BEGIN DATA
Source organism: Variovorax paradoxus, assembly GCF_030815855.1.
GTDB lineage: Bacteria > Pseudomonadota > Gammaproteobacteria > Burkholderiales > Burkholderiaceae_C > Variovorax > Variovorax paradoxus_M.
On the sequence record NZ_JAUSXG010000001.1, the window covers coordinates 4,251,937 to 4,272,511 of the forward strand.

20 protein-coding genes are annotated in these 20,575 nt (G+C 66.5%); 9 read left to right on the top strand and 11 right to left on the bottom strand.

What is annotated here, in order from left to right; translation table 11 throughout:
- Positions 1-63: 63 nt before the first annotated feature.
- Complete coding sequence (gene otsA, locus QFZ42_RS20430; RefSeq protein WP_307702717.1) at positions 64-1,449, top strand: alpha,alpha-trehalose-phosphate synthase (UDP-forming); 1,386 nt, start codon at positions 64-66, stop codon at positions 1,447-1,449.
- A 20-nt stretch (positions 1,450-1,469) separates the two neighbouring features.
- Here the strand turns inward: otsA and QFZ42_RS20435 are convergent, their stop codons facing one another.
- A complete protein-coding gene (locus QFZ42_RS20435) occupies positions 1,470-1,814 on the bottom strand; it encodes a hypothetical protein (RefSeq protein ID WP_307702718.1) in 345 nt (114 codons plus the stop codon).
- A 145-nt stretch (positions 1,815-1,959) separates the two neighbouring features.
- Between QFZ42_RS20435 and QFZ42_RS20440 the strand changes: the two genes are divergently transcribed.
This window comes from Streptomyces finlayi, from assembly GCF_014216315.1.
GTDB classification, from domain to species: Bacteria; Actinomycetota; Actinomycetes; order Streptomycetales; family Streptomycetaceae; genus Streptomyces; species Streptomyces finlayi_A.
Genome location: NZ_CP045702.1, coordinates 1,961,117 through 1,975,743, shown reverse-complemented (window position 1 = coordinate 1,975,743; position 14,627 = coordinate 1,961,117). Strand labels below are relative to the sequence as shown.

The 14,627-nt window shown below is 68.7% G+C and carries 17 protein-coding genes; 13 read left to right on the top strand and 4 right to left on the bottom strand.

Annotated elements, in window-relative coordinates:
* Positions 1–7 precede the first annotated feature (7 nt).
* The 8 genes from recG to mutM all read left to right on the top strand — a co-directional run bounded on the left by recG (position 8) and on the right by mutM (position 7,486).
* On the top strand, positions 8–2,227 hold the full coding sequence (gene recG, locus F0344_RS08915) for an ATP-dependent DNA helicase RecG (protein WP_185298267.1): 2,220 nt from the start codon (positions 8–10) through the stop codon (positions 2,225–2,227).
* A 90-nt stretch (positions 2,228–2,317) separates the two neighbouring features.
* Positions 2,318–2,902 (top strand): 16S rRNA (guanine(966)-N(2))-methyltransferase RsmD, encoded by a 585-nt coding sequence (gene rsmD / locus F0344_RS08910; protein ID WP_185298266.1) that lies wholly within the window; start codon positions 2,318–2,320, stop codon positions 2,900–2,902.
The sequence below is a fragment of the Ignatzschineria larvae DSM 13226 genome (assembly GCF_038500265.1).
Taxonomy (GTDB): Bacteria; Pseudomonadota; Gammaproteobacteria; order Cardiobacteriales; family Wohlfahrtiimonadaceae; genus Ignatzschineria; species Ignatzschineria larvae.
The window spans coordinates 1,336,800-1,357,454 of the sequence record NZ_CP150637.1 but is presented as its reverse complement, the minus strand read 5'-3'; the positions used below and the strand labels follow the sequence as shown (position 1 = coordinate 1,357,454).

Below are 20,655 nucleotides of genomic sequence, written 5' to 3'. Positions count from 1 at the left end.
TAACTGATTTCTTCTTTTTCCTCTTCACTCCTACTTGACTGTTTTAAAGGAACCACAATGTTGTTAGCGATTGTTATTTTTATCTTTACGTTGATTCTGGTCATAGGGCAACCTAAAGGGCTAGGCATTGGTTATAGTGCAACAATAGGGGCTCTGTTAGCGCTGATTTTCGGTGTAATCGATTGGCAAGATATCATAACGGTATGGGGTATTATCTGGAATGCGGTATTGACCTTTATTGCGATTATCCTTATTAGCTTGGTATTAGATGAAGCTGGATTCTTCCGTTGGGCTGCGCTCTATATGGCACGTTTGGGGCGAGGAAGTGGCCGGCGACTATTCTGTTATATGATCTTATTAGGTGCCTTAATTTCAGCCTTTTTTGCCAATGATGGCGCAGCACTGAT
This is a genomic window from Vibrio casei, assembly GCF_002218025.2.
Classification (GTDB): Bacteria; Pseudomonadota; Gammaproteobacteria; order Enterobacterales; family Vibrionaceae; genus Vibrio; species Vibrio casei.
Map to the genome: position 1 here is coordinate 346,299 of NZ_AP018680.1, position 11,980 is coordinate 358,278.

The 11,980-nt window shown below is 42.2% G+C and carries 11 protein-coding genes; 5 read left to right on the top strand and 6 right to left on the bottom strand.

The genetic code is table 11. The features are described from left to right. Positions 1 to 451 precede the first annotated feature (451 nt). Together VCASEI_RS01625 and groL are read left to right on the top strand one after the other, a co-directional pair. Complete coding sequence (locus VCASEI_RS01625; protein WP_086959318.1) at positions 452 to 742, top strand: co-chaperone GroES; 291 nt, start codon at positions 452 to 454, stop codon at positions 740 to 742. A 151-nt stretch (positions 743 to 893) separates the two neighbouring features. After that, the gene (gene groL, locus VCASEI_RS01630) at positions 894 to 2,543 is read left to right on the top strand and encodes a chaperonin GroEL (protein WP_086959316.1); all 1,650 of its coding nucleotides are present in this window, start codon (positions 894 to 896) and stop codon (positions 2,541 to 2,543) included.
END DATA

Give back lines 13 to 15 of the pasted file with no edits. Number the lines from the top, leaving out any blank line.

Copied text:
This window comes from Streptomyces finlayi, from assembly GCF_014216315.1.
GTDB classification, from domain to species: Bacteria; Actinomycetota; Actinomycetes; order Streptomycetales; family Streptomycetaceae; genus Streptomyces; species Streptomyces finlayi_A.
Genome location: NZ_CP045702.1, coordinates 1,961,117 through 1,975,743, shown reverse-complemented (window position 1 = coordinate 1,975,743; position 14,627 = coordinate 1,961,117). Strand labels below are relative to the sequence as shown.